In First 100 Days, Obama Takes Criticism From All Sides

Can't we just let history happen before we report it to death?


By Bonnie Erbe, Thomas Jefferson Street blog.

Call me a cynic (you can't beat me to it, I've already claimed the mantle), but too much is being made about President Obama's first hundred days in office. There is much more media hype, for example, than I remember being made about President George W. Bush's first hundred, or Clinton's before that, or H.W. Bush's before that. Can't we just let history happen before we report it to death, determine its meaning 10,000 years from now, compare its impact to similar historical events and move along to overexposing the next media event?

The fact is we don't yet know if President Obama's administration is a success or failure. And we won't know until: A--he is tested by time; B--his economic stimulus bill kicks in and either pulls the economy out of the doldrums or creates hyperinflation and sends the economy zooming off to parts unknown; or C--none of the above.

Oh, yes, I do happen to know that President Obama is our first president of color. And that magnifies the importance of all else about him. But I would really like to try to get to know the man before the media pummel me to death with what I should think of him.

On the one hand, I feel sorry for him. He's being bashed by disappointed anti-poverty, anti-racism groups who believe he hasn't done enough to stem poverty or racism. He's being simultaneously ripped by Righties who want him to kowtow to their concerns. He can't win for losing, and perhaps that's precisely where he wants to be.

In the past day alone, he's been slashed, figuratively speaking, by groups who should be his most fervent devotees. The first laceration was delivered for the U.S.'s refusal to attend a United Nations Conference on Racism in Geneva. One attendee, the chair of the National Slave Route Commemoration Committee of Suriname (whatever that is), Ilse Vregaud, told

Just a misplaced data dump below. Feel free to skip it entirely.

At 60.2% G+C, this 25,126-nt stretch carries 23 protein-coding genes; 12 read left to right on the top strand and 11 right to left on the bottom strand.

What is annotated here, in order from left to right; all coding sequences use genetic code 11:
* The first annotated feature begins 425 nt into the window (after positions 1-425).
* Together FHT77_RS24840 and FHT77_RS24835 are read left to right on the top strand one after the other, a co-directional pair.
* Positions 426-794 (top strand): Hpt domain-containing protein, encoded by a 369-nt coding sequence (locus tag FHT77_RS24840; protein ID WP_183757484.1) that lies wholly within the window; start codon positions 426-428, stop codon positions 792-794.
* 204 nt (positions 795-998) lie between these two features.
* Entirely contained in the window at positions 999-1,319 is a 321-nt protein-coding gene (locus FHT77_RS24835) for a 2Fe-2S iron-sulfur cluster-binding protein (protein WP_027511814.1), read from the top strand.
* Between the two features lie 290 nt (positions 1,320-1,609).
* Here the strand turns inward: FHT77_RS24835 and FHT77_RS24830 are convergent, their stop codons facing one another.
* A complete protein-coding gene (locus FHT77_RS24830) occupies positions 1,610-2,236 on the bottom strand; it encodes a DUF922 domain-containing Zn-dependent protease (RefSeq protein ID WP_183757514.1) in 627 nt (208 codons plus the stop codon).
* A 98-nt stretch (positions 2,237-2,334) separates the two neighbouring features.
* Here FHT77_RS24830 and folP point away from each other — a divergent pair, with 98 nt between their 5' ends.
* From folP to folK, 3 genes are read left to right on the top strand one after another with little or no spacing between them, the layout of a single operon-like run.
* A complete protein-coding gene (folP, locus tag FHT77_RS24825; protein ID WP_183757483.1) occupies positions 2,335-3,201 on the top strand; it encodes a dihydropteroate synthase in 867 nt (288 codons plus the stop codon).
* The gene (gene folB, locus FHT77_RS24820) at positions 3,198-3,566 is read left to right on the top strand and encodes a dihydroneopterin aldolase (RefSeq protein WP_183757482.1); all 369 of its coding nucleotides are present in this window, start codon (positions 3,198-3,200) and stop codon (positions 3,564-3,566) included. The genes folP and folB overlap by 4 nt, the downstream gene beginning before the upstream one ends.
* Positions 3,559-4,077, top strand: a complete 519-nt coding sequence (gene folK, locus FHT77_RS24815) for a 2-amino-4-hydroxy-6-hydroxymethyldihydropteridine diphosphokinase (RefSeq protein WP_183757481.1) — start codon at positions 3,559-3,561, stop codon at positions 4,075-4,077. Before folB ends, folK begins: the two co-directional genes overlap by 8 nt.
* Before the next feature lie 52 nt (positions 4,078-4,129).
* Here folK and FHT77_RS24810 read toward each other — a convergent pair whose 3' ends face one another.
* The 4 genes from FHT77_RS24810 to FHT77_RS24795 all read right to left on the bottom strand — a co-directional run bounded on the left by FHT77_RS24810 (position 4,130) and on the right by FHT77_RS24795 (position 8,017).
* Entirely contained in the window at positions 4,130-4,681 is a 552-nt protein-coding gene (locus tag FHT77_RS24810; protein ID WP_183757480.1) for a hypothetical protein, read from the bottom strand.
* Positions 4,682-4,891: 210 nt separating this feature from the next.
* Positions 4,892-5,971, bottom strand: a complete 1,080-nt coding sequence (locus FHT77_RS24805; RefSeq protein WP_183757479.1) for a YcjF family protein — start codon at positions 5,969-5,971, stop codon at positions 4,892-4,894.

"He's a man for change and this conference is about change," Vregaud said. "This is the place for him to be. I'm sure he has good reasons, but he has to explain to the world—and especially to African descended people in the United States and around the world—why he himself is not here. I think he owes us that."

Wow, dial it down a bit, don't you think? Closer to home, in fact in his hometown and in the very community where he launched his career as a community organizer (Roseland in Chicago), formerly kindred spirits seem no happier with his presidency than they were with that of his predecessor. Some told the Chicago Sun-Times the president gets a "failing grade" for his lack of focus on inner-city issues:

"Some of us who worked with him from the beginning of his career through the presidency are not satisfied," said community activist Mark Allen. "Some of these streets are worse than they were when he walked down these streets.

Next up: how the Right dislikes President Obama.

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